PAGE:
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Chevrolet says 90% of Volt journeys will be electric

The manufacturer’s data showed owners of the outgoing car were able to cover 80% of their journeys in electric mode, with an average of 1,000 miles between fill-ups. But customer feedback suggested many wanted more range.

As a result, the new Volt features a larger battery – 18.4kWh compared to 16.5kWh in its predecessor – and is re-tuned for more efficiency in electric mode. As a result, equivalent fuel economy for the electric drivetrain has risen from 93mpg (111.7mpg Imperial) to 106mpg (127.3mpg Imperial), with a corresponding 53 miles of range, up from 35 miles in its predecessor.

With the battery depleted, the Volt’s new 1.5-litre petrol range-extender offers an EPA-estimated fuel economy figure of 42mpg, compared to 34mpg for the first-generation car – sold in Europe as the Opel and Vauxhall Ampera. However, the Volt still cannot be rapid charged.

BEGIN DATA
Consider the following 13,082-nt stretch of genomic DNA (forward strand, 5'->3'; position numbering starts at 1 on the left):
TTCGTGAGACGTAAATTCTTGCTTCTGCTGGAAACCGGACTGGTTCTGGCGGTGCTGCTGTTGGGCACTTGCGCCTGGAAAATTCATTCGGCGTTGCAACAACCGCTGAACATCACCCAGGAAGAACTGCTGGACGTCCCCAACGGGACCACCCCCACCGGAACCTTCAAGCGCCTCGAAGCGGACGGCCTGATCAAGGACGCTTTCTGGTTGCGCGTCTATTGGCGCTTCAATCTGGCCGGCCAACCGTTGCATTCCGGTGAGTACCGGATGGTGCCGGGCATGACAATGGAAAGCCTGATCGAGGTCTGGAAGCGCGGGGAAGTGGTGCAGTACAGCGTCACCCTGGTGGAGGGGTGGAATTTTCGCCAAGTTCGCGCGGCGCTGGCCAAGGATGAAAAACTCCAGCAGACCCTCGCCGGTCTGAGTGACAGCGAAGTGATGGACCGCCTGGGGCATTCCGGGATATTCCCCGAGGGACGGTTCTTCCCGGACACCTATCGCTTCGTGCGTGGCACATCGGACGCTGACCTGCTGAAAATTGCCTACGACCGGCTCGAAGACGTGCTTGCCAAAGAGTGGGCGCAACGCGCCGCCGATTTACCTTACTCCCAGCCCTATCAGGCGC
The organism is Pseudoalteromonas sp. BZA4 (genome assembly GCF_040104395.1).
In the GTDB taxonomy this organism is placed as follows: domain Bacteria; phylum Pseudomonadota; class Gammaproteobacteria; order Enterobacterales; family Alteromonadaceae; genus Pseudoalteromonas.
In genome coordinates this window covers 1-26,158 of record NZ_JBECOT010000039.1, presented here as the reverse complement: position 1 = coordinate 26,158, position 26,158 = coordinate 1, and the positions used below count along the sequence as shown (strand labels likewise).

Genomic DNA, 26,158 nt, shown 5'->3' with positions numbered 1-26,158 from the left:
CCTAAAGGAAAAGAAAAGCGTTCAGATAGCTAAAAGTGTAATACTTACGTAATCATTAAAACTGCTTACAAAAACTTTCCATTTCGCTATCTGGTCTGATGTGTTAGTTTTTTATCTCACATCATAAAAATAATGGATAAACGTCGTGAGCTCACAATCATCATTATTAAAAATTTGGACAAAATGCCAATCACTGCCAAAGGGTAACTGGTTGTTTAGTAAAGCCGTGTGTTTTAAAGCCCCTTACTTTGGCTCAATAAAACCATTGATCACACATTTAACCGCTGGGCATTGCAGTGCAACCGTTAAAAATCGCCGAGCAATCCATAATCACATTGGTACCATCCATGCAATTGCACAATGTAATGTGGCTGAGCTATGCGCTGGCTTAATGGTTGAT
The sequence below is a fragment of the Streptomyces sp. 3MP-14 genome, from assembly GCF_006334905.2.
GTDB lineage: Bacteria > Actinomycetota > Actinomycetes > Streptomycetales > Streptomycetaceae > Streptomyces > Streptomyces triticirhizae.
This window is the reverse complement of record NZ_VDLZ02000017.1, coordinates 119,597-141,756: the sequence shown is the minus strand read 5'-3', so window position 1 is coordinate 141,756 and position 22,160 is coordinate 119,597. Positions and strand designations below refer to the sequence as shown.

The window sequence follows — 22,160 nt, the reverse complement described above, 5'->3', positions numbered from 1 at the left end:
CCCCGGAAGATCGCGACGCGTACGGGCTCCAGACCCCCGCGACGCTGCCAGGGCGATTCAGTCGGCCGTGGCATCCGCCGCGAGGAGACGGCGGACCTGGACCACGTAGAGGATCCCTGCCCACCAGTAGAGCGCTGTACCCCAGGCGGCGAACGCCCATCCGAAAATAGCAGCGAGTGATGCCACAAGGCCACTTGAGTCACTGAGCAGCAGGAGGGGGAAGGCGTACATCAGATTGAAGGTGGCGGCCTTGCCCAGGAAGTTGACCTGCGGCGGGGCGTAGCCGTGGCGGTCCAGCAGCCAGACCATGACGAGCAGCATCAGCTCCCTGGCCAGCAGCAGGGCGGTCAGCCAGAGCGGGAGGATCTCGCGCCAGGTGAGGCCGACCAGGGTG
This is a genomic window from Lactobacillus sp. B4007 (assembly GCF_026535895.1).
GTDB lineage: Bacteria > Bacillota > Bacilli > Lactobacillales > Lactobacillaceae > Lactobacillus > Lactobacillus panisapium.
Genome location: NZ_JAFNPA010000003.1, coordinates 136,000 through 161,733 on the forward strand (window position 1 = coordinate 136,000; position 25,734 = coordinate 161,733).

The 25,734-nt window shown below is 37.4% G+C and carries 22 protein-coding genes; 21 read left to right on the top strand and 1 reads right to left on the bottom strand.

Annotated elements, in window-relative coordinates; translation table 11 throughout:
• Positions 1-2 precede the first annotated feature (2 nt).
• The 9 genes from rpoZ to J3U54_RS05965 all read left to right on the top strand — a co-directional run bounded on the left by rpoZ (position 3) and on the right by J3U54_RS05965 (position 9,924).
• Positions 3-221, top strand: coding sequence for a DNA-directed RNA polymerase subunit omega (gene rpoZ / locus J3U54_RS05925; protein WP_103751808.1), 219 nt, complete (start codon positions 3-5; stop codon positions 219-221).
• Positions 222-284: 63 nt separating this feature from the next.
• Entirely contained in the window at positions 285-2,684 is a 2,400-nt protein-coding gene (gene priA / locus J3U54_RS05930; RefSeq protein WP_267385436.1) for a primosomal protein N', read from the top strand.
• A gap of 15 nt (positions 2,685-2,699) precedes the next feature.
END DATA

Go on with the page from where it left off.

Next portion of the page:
Andrew Farah, vehicle chief engineer, said: “We listened to our customers. They were very clear when they told us that they wanted more range, and a fun driving experience behind the wheel. We are confident that the 2016 Volt delivers both.”

General Motors has yet to confirm whether the Volt, or a car based on it, will be offered in Europe. But Opel has revealed that the Ampera will be replaced with another plug-in vehicle.

Alex Grant

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